House Democrats press Trump administration on coronavirus testing affordability

House Democrats press Trump administration on coronavirus testing affordability

A trio of House Democrats is pressing the Trump administration on the affordability of coronavirus diagnostic tests.

Reps. Rosa DeLauroRosa Luisa DeLauroCOVID-19 workplace complaints surge; unions rip administration Lack of child care poses major hurdle as businesses reopen Frustrations grow over incomplete racial data on COVID-19 cases, deaths MORE (D-Conn.), Katie Porter (D-Calif.) and Lauren UnderwoodLauren UnderwoodJulián Castro launches PAC to support progressive candidates Gun control group rolls out House endorsements Human Rights Campaign rolls out congressional endorsements on Equality Act anniversary MORE (D-Ill.) sent a letter Friday to the top officials at the IRS, Department of Health and Human Services and Department of Labor, asking how the agencies can make sure private insurance companies cover tests without any cost-sharing. 

"It is critical that any cost barriers or limits to COVID-19 diagnostics testing be removed, so those who may be infected do not forgo testing because of cost concerns," the lawmakers wrote.

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According to the lawmakers, the director of the Centers for Disease Control and Prevention has the authority to authorize payment for the care and treatment of patients subject to “medical examination, quarantine, isolation, and conditional release.”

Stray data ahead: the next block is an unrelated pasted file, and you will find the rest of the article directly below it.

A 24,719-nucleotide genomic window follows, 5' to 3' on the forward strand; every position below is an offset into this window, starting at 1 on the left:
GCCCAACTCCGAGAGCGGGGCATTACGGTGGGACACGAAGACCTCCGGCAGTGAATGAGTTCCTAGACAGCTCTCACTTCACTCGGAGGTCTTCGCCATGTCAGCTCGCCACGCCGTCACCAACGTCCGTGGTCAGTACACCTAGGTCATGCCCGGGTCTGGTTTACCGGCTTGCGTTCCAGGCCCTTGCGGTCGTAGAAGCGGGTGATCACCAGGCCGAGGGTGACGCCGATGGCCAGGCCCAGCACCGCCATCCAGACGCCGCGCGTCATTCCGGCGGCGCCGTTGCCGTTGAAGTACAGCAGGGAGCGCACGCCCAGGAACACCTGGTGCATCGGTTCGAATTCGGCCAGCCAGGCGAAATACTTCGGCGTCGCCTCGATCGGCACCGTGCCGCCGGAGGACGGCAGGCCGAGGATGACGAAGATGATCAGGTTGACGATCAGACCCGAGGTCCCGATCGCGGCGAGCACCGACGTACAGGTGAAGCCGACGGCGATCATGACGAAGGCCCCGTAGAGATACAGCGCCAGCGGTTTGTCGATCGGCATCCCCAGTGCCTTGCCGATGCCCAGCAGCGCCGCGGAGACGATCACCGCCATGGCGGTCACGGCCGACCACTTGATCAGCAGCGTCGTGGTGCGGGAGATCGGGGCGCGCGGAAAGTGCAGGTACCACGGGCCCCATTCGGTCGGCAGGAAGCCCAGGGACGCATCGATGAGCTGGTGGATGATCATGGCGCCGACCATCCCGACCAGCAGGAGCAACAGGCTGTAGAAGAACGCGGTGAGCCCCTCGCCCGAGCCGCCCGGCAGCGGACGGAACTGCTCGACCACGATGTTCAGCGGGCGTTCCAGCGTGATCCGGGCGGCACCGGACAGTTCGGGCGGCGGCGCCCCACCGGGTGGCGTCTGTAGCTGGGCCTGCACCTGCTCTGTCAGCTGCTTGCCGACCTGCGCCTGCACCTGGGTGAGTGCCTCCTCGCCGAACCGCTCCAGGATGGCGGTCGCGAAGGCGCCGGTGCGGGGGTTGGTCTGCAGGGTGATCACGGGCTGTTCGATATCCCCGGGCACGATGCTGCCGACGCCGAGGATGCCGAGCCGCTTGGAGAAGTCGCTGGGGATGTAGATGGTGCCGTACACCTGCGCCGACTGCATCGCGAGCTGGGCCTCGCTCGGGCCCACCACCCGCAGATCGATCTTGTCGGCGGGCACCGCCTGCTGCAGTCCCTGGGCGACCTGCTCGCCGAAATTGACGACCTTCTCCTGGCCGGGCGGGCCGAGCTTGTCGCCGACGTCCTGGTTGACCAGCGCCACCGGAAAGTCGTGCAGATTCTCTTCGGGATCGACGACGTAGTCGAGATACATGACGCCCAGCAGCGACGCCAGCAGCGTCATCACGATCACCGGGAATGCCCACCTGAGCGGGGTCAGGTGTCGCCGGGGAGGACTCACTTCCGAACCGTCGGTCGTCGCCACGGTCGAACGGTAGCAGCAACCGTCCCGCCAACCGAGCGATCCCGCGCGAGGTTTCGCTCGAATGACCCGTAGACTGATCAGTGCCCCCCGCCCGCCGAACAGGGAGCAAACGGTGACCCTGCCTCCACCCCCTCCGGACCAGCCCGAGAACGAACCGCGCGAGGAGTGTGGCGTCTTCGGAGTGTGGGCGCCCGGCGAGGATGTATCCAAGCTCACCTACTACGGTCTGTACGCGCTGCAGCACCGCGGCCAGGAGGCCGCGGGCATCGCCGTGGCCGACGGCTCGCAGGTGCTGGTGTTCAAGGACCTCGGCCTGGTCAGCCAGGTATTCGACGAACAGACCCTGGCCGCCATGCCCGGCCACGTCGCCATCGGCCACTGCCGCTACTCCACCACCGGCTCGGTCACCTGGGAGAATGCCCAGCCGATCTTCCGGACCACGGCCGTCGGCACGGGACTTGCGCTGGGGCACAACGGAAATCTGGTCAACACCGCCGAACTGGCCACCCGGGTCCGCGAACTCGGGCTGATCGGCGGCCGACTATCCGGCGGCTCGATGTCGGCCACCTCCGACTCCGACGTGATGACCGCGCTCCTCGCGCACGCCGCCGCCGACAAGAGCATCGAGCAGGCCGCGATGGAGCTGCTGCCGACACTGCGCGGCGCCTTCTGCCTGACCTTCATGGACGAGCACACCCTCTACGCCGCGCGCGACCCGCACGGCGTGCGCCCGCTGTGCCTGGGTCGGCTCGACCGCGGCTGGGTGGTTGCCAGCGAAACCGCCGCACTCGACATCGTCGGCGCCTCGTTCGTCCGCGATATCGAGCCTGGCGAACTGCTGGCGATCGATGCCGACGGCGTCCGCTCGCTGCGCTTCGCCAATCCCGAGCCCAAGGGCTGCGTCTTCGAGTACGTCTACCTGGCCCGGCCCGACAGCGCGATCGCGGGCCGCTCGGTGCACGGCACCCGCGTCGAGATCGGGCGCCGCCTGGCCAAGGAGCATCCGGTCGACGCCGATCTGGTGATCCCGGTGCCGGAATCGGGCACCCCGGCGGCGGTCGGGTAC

However, the Democrats said the statute fails to address payments that a patient may face if they were to go to their primary care provider, urgent care or a health clinic if they have symptoms of COVID-19.

The statute also fails to clarify whether or not diagnostic testing should be exempt from cost-sharing requirements. 

As the virus spreads across the U.S. and the federal government attempts to ramp up testing capacity, some states and health insurers are taking matters into their own hands. 

Governors in New York, Washington and California issued guidance this week prohibiting health insurers from imposing cost-sharing on individuals seeking coronavirus tests.

Insurers Cigna and Aetna and some Blue Cross plans said they will be waiving all co-pays for beneficiaries in Medicare, Medicaid and private plans who need a diagnostic test. However, the insurers did not pledge to do the same for out-of-network costs that could be incurred if a patient were to get tested at an independent lab. 

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Patients who are tested for the coronavirus might also face additional costs related to visiting the doctor, emergency room or urgent care. If they test positive and require hospitalization, they would face charges for that, too. 

The insurers did not specify what would happen in those circumstances. Under Aetna's new policy, members who are diagnosed with COVID-19 "will receive a care package containing CVS over-the-counter medications to help relieve symptoms."

States and insurance companies are also limited in what they can require of self-funded plans typically offered by large employers. 

While the insurance companies said they hope and expect self-insured plans follow suit, there's no guarantee that will happen, putting more than 100 million people in limbo.

Self-insured plans are regulated through ERISA, the Employee Retirement Income Security Act, which falls under the Department of Labor. Under ERISA, employers that self-insure aren't considered insurers.